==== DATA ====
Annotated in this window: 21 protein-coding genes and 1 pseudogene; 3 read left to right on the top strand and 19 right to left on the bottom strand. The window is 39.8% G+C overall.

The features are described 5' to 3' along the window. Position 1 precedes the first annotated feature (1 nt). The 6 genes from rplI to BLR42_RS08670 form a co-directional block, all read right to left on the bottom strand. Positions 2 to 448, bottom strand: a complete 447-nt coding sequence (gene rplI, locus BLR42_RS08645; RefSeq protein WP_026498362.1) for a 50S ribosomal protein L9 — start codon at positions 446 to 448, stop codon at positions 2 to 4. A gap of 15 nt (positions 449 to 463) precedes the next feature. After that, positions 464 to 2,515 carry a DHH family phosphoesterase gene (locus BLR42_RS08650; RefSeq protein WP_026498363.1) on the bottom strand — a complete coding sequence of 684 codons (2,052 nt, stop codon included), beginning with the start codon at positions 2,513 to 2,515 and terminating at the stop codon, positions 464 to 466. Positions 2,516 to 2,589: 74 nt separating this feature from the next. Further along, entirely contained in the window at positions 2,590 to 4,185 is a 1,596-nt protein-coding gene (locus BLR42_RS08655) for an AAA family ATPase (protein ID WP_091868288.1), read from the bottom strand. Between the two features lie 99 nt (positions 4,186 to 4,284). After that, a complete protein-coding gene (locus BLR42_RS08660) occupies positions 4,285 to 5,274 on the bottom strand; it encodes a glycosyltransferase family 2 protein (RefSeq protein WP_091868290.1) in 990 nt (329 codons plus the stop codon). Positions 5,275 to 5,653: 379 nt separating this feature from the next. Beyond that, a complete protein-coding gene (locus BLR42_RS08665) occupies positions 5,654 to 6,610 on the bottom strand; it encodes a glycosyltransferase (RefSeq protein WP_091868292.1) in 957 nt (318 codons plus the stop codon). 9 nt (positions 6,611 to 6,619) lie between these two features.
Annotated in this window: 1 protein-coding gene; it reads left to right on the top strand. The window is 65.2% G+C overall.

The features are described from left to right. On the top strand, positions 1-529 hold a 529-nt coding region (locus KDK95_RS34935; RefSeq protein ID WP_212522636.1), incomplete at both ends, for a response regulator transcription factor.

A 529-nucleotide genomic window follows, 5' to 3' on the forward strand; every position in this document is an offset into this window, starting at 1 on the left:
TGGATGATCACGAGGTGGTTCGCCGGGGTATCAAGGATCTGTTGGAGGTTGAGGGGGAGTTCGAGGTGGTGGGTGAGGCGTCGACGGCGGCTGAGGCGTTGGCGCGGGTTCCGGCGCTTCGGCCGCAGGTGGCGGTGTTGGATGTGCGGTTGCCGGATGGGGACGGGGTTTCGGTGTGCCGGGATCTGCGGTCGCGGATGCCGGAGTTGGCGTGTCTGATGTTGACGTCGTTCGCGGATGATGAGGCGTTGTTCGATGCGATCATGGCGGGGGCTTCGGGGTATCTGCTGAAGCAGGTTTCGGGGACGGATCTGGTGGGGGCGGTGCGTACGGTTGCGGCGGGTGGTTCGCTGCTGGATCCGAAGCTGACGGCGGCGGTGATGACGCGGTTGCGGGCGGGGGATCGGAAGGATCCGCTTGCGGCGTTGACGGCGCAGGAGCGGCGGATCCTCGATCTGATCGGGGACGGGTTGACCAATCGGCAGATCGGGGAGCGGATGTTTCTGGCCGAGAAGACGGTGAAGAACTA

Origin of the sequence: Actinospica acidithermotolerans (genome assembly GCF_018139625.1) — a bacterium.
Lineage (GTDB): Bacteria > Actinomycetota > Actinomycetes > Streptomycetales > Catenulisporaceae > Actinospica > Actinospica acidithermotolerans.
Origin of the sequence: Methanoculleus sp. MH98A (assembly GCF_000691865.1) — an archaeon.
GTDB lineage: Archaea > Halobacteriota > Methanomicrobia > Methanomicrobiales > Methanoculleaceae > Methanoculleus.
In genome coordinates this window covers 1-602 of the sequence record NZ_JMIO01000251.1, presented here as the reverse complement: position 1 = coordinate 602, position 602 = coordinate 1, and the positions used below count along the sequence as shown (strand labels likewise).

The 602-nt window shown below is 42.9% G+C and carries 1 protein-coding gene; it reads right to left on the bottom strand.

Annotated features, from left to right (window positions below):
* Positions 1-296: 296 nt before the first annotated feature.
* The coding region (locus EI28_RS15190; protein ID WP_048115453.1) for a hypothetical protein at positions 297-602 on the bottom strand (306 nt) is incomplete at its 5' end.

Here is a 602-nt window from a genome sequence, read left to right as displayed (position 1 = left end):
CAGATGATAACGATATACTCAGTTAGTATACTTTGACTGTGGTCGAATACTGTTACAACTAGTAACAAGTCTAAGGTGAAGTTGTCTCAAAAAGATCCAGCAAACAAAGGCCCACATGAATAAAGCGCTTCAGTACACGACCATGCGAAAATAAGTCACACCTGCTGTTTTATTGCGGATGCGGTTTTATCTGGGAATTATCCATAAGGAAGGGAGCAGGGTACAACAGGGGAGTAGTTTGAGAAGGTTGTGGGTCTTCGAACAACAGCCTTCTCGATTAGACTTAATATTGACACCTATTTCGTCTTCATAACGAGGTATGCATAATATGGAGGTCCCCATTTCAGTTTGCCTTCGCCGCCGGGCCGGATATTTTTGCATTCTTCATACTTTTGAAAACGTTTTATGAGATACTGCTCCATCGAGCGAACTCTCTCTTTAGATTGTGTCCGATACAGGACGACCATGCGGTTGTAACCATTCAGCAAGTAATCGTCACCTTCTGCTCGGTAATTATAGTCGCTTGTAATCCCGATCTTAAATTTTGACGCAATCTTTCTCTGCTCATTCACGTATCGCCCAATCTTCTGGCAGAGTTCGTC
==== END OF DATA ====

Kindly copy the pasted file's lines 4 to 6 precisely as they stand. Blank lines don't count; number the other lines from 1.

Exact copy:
The features are described from left to right. On the top strand, positions 1-529 hold a 529-nt coding region (locus KDK95_RS34935; RefSeq protein ID WP_212522636.1), incomplete at both ends, for a response regulator transcription factor.

A 529-nucleotide genomic window follows, 5' to 3' on the forward strand; every position in this document is an offset into this window, starting at 1 on the left:
TGGATGATCACGAGGTGGTTCGCCGGGGTATCAAGGATCTGTTGGAGGTTGAGGGGGAGTTCGAGGTGGTGGGTGAGGCGTCGACGGCGGCTGAGGCGTTGGCGCGGGTTCCGGCGCTTCGGCCGCAGGTGGCGGTGTTGGATGTGCGGTTGCCGGATGGGGACGGGGTTTCGGTGTGCCGGGATCTGCGGTCGCGGATGCCGGAGTTGGCGTGTCTGATGTTGACGTCGTTCGCGGATGATGAGGCGTTGTTCGATGCGATCATGGCGGGGGCTTCGGGGTATCTGCTGAAGCAGGTTTCGGGGACGGATCTGGTGGGGGCGGTGCGTACGGTTGCGGCGGGTGGTTCGCTGCTGGATCCGAAGCTGACGGCGGCGGTGATGACGCGGTTGCGGGCGGGGGATCGGAAGGATCCGCTTGCGGCGTTGACGGCGCAGGAGCGGCGGATCCTCGATCTGATCGGGGACGGGTTGACCAATCGGCAGATCGGGGAGCGGATGTTTCTGGCCGAGAAGACGGTGAAGAACTA